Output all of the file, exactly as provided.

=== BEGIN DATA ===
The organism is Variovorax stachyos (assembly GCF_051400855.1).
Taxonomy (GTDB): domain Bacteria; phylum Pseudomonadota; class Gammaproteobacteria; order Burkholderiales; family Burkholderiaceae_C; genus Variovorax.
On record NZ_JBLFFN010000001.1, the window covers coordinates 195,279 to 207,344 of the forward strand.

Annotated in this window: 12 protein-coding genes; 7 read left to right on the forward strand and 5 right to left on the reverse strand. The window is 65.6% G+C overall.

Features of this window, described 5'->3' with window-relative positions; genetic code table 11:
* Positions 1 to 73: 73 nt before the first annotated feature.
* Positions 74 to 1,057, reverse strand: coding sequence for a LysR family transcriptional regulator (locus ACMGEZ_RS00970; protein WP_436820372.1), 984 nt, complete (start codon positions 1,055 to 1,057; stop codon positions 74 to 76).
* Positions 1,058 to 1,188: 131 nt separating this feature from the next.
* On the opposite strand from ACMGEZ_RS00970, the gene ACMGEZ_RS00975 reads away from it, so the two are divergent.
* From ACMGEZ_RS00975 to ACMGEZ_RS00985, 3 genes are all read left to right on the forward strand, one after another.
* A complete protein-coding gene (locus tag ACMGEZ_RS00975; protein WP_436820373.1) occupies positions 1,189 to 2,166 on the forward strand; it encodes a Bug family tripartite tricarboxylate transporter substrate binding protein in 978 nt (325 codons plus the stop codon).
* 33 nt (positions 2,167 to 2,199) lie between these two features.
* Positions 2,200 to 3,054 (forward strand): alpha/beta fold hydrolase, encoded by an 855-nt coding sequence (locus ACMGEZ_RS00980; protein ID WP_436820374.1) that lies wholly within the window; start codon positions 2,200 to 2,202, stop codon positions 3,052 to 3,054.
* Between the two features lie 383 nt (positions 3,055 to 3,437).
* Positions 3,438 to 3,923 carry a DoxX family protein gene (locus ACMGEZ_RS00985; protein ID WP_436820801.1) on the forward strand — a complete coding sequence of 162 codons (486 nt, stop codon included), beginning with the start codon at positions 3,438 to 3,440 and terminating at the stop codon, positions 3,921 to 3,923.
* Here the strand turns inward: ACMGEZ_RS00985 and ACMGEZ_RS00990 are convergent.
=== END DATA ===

The organism is Variovorax stachyos (assembly GCF_051400855.1).
Taxonomy (GTDB): domain Bacteria; phylum Pseudomonadota; class Gammaproteobacteria; order Burkholderiales; family Burkholderiaceae_C; genus Variovorax.
On record NZ_JBLFFN010000001.1, the window covers coordinates 195,279 to 207,344 of the forward strand.

Annotated in this window: 12 protein-coding genes; 7 read left to right on the forward strand and 5 right to left on the reverse strand. The window is 65.6% G+C overall.

Features of this window, described 5'->3' with window-relative positions; genetic code table 11:
* Positions 1 to 73: 73 nt before the first annotated feature.
* Positions 74 to 1,057, reverse strand: coding sequence for a LysR family transcriptional regulator (locus ACMGEZ_RS00970; protein WP_436820372.1), 984 nt, complete (start codon positions 1,055 to 1,057; stop codon positions 74 to 76).
* Positions 1,058 to 1,188: 131 nt separating this feature from the next.
* On the opposite strand from ACMGEZ_RS00970, the gene ACMGEZ_RS00975 reads away from it, so the two are divergent.
* From ACMGEZ_RS00975 to ACMGEZ_RS00985, 3 genes are all read left to right on the forward strand, one after another.
* A complete protein-coding gene (locus tag ACMGEZ_RS00975; protein WP_436820373.1) occupies positions 1,189 to 2,166 on the forward strand; it encodes a Bug family tripartite tricarboxylate transporter substrate binding protein in 978 nt (325 codons plus the stop codon).
* 33 nt (positions 2,167 to 2,199) lie between these two features.
* Positions 2,200 to 3,054 (forward strand): alpha/beta fold hydrolase, encoded by an 855-nt coding sequence (locus ACMGEZ_RS00980; protein ID WP_436820374.1) that lies wholly within the window; start codon positions 2,200 to 2,202, stop codon positions 3,052 to 3,054.
* Between the two features lie 383 nt (positions 3,055 to 3,437).
* Positions 3,438 to 3,923 carry a DoxX family protein gene (locus ACMGEZ_RS00985; protein ID WP_436820801.1) on the forward strand — a complete coding sequence of 162 codons (486 nt, stop codon included), beginning with the start codon at positions 3,438 to 3,440 and terminating at the stop codon, positions 3,921 to 3,923.
* Here the strand turns inward: ACMGEZ_RS00985 and ACMGEZ_RS00990 are convergent.